Main features of Bangla's win over South Africa:
1) Mohammad Ashraful holding the Bangladesh innings together without losing his own tempo. All the points that follow have a few invisible linkbacks to this one, for every one of them resulted / drew from Ashraful’s nonchalant imposition of his exceptional skills on an unsuspecting big brother.
2) The stabilising 5th wicket partnership between Aftab & Ashraful: They encashed on the Dravid-ian tactic from the South African skipper to slip in his 5th bowler instead of putting a full stop to the struggling Bangladeshis. The pair did the crucial job of stitching a steadily paced partnership in reaching the 40th over with 5 or more wickets in hand.
3) Mortaza’s tide-turning assault in the end overs: The more I see of this energetic young man the more I am impressed about him. He grabs every opportunity to make an impact in the game. He is there with the new ball making vital breaktroughs like his identically featured bowling idol. He is there to let the bowlers smell his intent of hitting a few big ones late in the innings whenever he has an outing at the crease with a bat. In between he is also there to make diving stops and cut off runs inside the circle as well as near the boundary.
4) South African batting woes against certain left arm spinners – check out on the ODI success of Jayasuriya & Sunil Joshi against them while Oz tormenter Vettori struggles. Rafique has not been too impressive against Proteans until yesterday but then that is what a cocky performance by a standout player does to people who know how to stand up and be counted.
5) The well-known monotony of South African attack and lack of slower balls / bowlers in their ranks makes them a lesser team in conditions unhelpful to seam & swing bowling. Only Nel seemed capable of bowling decent yorkers and slower balls. Pollock’s loss of sting in the major event has landed him a new role - of delaying middle overs acceleration. On current form South Africa need both Nel and Hall in the final overs; and other teams will be watching how they solve that dilemma.
6) Propensity of South African batting (and, to a lesser extent, bowling) to choke in unlikely circumstances.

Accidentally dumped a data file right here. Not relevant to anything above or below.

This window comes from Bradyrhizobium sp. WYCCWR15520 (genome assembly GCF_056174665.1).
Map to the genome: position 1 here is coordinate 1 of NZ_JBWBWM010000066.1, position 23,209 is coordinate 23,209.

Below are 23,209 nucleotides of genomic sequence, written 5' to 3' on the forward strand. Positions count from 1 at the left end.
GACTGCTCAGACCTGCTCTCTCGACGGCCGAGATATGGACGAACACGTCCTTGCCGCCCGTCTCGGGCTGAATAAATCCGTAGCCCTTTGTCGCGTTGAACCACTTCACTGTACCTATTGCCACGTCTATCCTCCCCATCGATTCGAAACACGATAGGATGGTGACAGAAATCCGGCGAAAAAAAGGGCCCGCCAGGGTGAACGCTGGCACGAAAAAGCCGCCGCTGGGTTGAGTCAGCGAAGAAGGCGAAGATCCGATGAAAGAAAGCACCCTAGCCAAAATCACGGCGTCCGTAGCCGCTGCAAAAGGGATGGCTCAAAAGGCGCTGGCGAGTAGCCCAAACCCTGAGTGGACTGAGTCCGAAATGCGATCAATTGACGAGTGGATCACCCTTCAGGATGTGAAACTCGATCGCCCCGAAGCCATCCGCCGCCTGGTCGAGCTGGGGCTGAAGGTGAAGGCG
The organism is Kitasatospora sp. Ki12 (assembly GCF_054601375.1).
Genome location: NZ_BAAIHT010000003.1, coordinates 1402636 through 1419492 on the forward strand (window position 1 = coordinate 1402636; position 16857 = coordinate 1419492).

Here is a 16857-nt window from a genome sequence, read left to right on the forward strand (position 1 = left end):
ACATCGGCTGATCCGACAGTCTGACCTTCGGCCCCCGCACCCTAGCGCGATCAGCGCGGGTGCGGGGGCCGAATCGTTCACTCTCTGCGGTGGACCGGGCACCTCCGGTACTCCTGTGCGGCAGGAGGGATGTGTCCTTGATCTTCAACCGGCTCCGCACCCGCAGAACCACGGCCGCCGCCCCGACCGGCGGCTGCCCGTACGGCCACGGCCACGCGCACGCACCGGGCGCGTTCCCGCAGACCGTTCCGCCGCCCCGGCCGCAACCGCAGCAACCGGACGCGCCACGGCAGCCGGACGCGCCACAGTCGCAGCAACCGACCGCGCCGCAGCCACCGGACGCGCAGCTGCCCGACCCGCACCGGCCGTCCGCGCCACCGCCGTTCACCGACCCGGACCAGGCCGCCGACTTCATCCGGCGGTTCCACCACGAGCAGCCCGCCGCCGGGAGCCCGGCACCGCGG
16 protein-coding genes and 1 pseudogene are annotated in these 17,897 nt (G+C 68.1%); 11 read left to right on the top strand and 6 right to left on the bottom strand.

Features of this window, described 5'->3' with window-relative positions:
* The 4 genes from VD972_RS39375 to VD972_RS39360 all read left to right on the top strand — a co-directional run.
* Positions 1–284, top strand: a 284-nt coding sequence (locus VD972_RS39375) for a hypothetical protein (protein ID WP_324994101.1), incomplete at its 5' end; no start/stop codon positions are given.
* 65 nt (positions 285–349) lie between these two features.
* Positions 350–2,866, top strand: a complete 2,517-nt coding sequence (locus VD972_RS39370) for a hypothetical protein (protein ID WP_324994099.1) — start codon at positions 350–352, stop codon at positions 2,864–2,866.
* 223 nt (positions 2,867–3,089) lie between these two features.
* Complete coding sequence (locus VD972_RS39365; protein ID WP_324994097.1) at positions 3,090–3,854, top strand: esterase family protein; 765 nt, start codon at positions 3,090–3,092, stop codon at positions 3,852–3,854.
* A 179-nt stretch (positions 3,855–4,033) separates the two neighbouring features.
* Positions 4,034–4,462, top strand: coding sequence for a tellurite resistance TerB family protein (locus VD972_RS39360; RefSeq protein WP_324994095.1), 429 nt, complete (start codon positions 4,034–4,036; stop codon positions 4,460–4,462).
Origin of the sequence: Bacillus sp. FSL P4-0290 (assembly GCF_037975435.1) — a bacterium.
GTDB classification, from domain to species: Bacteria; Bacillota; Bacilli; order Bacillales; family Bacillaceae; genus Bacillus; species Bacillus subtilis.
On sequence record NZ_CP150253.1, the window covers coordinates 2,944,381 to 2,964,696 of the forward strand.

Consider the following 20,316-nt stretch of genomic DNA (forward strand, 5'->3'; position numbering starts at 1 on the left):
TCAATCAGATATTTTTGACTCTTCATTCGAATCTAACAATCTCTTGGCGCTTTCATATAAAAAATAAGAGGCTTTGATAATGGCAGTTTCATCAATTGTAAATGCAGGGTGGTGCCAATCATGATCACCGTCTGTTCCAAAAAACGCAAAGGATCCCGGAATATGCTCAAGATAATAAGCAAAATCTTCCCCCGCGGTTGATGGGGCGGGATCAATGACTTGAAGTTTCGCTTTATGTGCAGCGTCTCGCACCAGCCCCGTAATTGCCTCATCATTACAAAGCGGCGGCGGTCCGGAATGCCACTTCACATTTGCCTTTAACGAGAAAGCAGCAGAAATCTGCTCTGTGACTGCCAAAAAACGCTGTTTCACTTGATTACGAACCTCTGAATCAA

We can discuss a little more on that last point. Of late Graeme Smith’s men show a remarkably wobbly streak once a few early wickets are taken. The South African top order seldom looks prepared for great blows from lesser teams. Perhaps this team bats well against the Aussies because they expect to get in bad situations against that opposition. But then Aussies have not taken early wickets against them in their last two matches – that record breaking one at Wnderers and their WC group league match last month.
While other big teams manage to stem the rot in the lower middle order after starting badly, the South African middle order often freezes upon failure of plan A. Most South African collapses generally penetrate right down to the tail. That tail is the most formidable of all – housing South African allrounders Boucher, Pollock and Hall.
Some teams have often let up or faltered in resources after bagging the first six or seven South African wickets and payed dearly. The 3rd Ind-RSA ODI at their backyard in end 2006 is a classic example. South Africa were six down for 76 even then but Indians dropped Justin Kemp twice before he reached 10 and then it all went out of hand. South Africa, batting first, reached 274 then and won by 106 runs. India never recovered and where washed out in the series.
But Shakib Al Hasan and his left arm slow mates never let off the pressure yesterday even when they were not picking wickets. When Pollock was stitching together a typical comeback partnership for the 7th wicket with Boucher, a direct hit from Tamim Iqbal put paid to South African hopes of not facing a desperate struggle to qualify for the semis.
Earlier in the tournament Bangladesh had opened up the group league matches of Group B by defeating India. Yesterday they did enough to bring global cricket audiences back to their tellies to follow Super Eights by re-igniting semi final hopes of a few other sides not excluding the home team.
Now we hope Ireland catches a big fish to turn this final phase of the Super Eights into the bitter dogfight no one expected it to be when Vaughan and Jayawardene went out for the toss on Wednesday.